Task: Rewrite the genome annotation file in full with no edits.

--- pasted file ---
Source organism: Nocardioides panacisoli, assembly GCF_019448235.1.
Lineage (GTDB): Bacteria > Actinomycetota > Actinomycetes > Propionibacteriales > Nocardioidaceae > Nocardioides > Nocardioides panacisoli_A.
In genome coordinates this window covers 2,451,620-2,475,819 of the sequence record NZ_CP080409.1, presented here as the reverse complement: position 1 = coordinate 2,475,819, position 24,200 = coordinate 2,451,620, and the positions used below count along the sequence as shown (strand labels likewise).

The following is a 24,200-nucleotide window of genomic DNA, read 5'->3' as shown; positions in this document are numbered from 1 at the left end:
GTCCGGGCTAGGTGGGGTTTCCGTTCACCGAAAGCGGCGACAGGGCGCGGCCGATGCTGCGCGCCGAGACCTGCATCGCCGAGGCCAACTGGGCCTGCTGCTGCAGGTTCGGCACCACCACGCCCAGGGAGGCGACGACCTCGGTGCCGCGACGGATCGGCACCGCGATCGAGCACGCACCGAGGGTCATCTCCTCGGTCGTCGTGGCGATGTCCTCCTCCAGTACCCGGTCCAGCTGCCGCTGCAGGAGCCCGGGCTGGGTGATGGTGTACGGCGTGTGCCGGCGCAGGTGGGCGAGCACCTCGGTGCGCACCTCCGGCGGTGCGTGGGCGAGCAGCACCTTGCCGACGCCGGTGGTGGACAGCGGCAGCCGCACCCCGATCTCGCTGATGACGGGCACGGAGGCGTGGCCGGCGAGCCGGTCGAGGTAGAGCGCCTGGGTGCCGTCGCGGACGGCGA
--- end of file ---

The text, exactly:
Source organism: Nocardioides panacisoli, assembly GCF_019448235.1.
Lineage (GTDB): Bacteria > Actinomycetota > Actinomycetes > Propionibacteriales > Nocardioidaceae > Nocardioides > Nocardioides panacisoli_A.
In genome coordinates this window covers 2,451,620-2,475,819 of the sequence record NZ_CP080409.1, presented here as the reverse complement: position 1 = coordinate 2,475,819, position 24,200 = coordinate 2,451,620, and the positions used below count along the sequence as shown (strand labels likewise).

The following is a 24,200-nucleotide window of genomic DNA, read 5'->3' as shown; positions in this document are numbered from 1 at the left end:
GTCCGGGCTAGGTGGGGTTTCCGTTCACCGAAAGCGGCGACAGGGCGCGGCCGATGCTGCGCGCCGAGACCTGCATCGCCGAGGCCAACTGGGCCTGCTGCTGCAGGTTCGGCACCACCACGCCCAGGGAGGCGACGACCTCGGTGCCGCGACGGATCGGCACCGCGATCGAGCACGCACCGAGGGTCATCTCCTCGGTCGTCGTGGCGATGTCCTCCTCCAGTACCCGGTCCAGCTGCCGCTGCAGGAGCCCGGGCTGGGTGATGGTGTACGGCGTGTGCCGGCGCAGGTGGGCGAGCACCTCGGTGCGCACCTCCGGCGGTGCGTGGGCGAGCAGCACCTTGCCGACGCCGGTGGTGGACAGCGGCAGCCGCACCCCGATCTCGCTGATGACGGGCACGGAGGCGTGGCCGGCGAGCCGGTCGAGGTAGAGCGCCTGGGTGCCGTCGCGGACGGCGA